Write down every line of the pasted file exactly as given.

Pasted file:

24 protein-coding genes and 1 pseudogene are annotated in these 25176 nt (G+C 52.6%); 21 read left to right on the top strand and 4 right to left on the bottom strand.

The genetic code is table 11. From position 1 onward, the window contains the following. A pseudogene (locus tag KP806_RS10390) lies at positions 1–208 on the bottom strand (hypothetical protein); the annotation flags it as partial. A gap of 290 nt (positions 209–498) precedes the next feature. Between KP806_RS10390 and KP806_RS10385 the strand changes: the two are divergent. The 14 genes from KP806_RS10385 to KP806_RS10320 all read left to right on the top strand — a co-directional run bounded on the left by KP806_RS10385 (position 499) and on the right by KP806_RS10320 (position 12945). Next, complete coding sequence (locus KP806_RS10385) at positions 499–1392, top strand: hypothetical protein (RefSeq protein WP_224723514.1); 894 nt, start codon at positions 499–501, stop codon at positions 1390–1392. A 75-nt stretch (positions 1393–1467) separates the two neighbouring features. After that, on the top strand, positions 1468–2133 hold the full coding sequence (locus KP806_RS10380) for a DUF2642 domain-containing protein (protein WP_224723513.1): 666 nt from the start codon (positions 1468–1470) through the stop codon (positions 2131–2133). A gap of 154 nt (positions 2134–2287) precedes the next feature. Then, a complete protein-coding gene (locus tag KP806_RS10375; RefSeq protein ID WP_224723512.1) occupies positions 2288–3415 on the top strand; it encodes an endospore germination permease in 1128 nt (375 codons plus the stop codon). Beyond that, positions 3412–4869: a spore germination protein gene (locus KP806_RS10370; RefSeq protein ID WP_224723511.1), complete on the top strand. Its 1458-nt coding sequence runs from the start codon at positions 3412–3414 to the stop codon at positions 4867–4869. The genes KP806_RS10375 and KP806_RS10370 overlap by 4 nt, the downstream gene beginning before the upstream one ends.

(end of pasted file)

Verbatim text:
24 protein-coding genes and 1 pseudogene are annotated in these 25176 nt (G+C 52.6%); 21 read left to right on the top strand and 4 right to left on the bottom strand.

The genetic code is table 11. From position 1 onward, the window contains the following. A pseudogene (locus tag KP806_RS10390) lies at positions 1–208 on the bottom strand (hypothetical protein); the annotation flags it as partial. A gap of 290 nt (positions 209–498) precedes the next feature. Between KP806_RS10390 and KP806_RS10385 the strand changes: the two are divergent. The 14 genes from KP806_RS10385 to KP806_RS10320 all read left to right on the top strand — a co-directional run bounded on the left by KP806_RS10385 (position 499) and on the right by KP806_RS10320 (position 12945). Next, complete coding sequence (locus KP806_RS10385) at positions 499–1392, top strand: hypothetical protein (RefSeq protein WP_224723514.1); 894 nt, start codon at positions 499–501, stop codon at positions 1390–1392. A 75-nt stretch (positions 1393–1467) separates the two neighbouring features. After that, on the top strand, positions 1468–2133 hold the full coding sequence (locus KP806_RS10380) for a DUF2642 domain-containing protein (protein WP_224723513.1): 666 nt from the start codon (positions 1468–1470) through the stop codon (positions 2131–2133). A gap of 154 nt (positions 2134–2287) precedes the next feature. Then, a complete protein-coding gene (locus tag KP806_RS10375; RefSeq protein ID WP_224723512.1) occupies positions 2288–3415 on the top strand; it encodes an endospore germination permease in 1128 nt (375 codons plus the stop codon). Beyond that, positions 3412–4869: a spore germination protein gene (locus KP806_RS10370; RefSeq protein ID WP_224723511.1), complete on the top strand. Its 1458-nt coding sequence runs from the start codon at positions 3412–3414 to the stop codon at positions 4867–4869. The genes KP806_RS10375 and KP806_RS10370 overlap by 4 nt, the downstream gene beginning before the upstream one ends.